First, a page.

This question is answerable for C++: Stroustrup, "Design and Evolution of C++" discusses this in section 11.6.1, pp. 247-250.
There were general objections to adding a new operator. It would add to the already overcomplicated precedence table. The members of the working group thought it would give only minor convenience over having a function, and they wanted to be able to substitute their own functions sometimes.
There was no good candidate for an operator.
^ is exclusive-or, and
^^ invited confusion because of the relationship between
! was unsuitable since there would be the natural tendency to write
!= for exponentiation of an existing value, and that was already taken. The best available may have been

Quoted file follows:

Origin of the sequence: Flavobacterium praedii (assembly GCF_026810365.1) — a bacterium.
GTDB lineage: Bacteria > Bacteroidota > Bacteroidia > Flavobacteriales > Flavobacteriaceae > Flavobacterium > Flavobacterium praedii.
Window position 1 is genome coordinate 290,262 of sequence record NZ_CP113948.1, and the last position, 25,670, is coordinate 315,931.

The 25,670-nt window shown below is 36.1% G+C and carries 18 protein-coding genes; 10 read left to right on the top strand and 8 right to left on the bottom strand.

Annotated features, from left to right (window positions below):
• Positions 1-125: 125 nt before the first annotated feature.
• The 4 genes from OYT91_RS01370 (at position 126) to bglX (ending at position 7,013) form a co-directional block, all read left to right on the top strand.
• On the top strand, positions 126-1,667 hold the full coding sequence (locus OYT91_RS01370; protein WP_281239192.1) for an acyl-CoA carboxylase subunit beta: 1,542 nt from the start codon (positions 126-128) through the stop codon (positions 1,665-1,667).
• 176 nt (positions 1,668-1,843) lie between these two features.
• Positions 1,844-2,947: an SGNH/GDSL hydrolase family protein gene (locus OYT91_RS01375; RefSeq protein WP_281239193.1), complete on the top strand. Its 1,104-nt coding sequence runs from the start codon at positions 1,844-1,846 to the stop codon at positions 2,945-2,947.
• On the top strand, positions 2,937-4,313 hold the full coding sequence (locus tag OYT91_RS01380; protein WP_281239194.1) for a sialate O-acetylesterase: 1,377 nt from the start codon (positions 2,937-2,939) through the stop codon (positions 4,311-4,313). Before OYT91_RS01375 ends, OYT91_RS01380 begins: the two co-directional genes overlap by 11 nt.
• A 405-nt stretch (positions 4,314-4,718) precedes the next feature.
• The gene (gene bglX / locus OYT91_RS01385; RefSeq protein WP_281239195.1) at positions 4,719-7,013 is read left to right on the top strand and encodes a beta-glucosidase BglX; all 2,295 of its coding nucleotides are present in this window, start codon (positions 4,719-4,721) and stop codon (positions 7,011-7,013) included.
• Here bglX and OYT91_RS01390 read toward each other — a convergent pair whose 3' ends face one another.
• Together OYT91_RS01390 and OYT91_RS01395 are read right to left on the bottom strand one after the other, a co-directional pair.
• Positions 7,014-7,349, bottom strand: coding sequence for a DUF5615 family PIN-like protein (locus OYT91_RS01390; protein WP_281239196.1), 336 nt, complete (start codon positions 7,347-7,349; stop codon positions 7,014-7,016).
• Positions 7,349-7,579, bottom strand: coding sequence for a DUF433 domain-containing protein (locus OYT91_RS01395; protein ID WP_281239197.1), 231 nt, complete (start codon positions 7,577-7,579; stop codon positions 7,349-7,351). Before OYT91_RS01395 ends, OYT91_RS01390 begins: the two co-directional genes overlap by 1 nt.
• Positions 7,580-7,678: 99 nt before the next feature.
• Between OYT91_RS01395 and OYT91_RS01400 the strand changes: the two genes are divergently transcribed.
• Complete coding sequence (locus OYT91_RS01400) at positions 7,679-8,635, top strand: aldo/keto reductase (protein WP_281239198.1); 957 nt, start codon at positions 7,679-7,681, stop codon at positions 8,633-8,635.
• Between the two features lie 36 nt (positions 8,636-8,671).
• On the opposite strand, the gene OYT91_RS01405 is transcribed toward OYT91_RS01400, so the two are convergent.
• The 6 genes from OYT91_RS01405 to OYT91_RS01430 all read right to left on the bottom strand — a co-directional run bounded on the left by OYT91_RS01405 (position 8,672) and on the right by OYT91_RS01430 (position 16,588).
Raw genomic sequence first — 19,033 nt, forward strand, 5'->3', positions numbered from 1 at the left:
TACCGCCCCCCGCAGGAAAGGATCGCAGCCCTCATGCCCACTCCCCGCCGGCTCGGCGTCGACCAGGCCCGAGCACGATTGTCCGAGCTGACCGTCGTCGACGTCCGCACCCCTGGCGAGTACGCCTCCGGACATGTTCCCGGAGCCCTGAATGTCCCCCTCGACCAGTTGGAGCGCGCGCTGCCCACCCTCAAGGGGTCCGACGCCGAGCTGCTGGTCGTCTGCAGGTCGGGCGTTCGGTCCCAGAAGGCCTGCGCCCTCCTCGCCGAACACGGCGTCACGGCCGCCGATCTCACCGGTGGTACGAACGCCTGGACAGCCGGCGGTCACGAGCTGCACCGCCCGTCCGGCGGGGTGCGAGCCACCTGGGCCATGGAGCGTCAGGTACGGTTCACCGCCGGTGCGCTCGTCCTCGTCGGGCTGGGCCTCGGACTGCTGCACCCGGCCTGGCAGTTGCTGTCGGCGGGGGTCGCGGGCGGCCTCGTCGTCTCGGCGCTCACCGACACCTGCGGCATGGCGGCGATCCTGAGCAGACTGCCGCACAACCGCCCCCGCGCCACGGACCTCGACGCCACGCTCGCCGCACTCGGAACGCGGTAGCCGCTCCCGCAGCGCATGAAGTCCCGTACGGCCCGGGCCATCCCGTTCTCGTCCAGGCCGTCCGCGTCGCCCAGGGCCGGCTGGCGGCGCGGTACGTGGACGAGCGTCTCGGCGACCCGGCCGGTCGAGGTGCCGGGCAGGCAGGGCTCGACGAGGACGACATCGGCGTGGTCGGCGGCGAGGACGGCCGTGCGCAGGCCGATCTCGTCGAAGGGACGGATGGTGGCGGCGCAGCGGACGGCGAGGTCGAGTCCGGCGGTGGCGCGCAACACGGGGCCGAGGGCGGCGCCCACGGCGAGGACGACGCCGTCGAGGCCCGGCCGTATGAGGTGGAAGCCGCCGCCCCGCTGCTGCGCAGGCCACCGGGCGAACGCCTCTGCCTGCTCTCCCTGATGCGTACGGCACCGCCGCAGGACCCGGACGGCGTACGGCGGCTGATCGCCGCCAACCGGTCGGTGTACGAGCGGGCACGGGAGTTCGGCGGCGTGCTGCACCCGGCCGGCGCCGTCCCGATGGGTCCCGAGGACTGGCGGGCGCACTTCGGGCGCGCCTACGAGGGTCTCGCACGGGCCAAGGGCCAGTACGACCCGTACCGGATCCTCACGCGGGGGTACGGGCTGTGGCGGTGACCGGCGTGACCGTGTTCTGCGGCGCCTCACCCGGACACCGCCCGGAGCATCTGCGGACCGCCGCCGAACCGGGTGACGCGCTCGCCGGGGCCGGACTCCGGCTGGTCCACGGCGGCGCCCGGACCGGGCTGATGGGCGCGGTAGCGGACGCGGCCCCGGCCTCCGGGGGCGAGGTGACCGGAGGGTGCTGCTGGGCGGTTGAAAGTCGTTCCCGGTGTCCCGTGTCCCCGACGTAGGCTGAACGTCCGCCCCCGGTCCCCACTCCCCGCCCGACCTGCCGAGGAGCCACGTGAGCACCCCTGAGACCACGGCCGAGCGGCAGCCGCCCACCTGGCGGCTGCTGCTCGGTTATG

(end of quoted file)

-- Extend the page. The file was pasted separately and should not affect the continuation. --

*^, which apparently nobody really liked.
** again, but it already has a meaning in C:
a times whatever
p points to, and
char ** c; declares
c as a pointer to pointer to
** as a token meaning "declaration of a pointer to pointer to", "times what the next thing points to" (if it's a pointer) or "exponentiation" (if followed by a number) caused precedence problems.
a/b**p would have to parse as
a/(b**p) if p were a number, but
(a/b) * *p if p were a pointer, so this would have to be resolved in the parser.
In other words, it would have been possible, but it would have complicated the precedence table and the parser, and both are already too complicated.
I don't know the story about Java; all I could do would be speculate. As for C, where it started, all C operators are easily translated into assembly code, partly to simplify the compiler and partly to avoid hiding time-consuming functionality in simple operators (the fact that
operator+() and others could hide great complexity and performance hits was one of the early complaints about C++).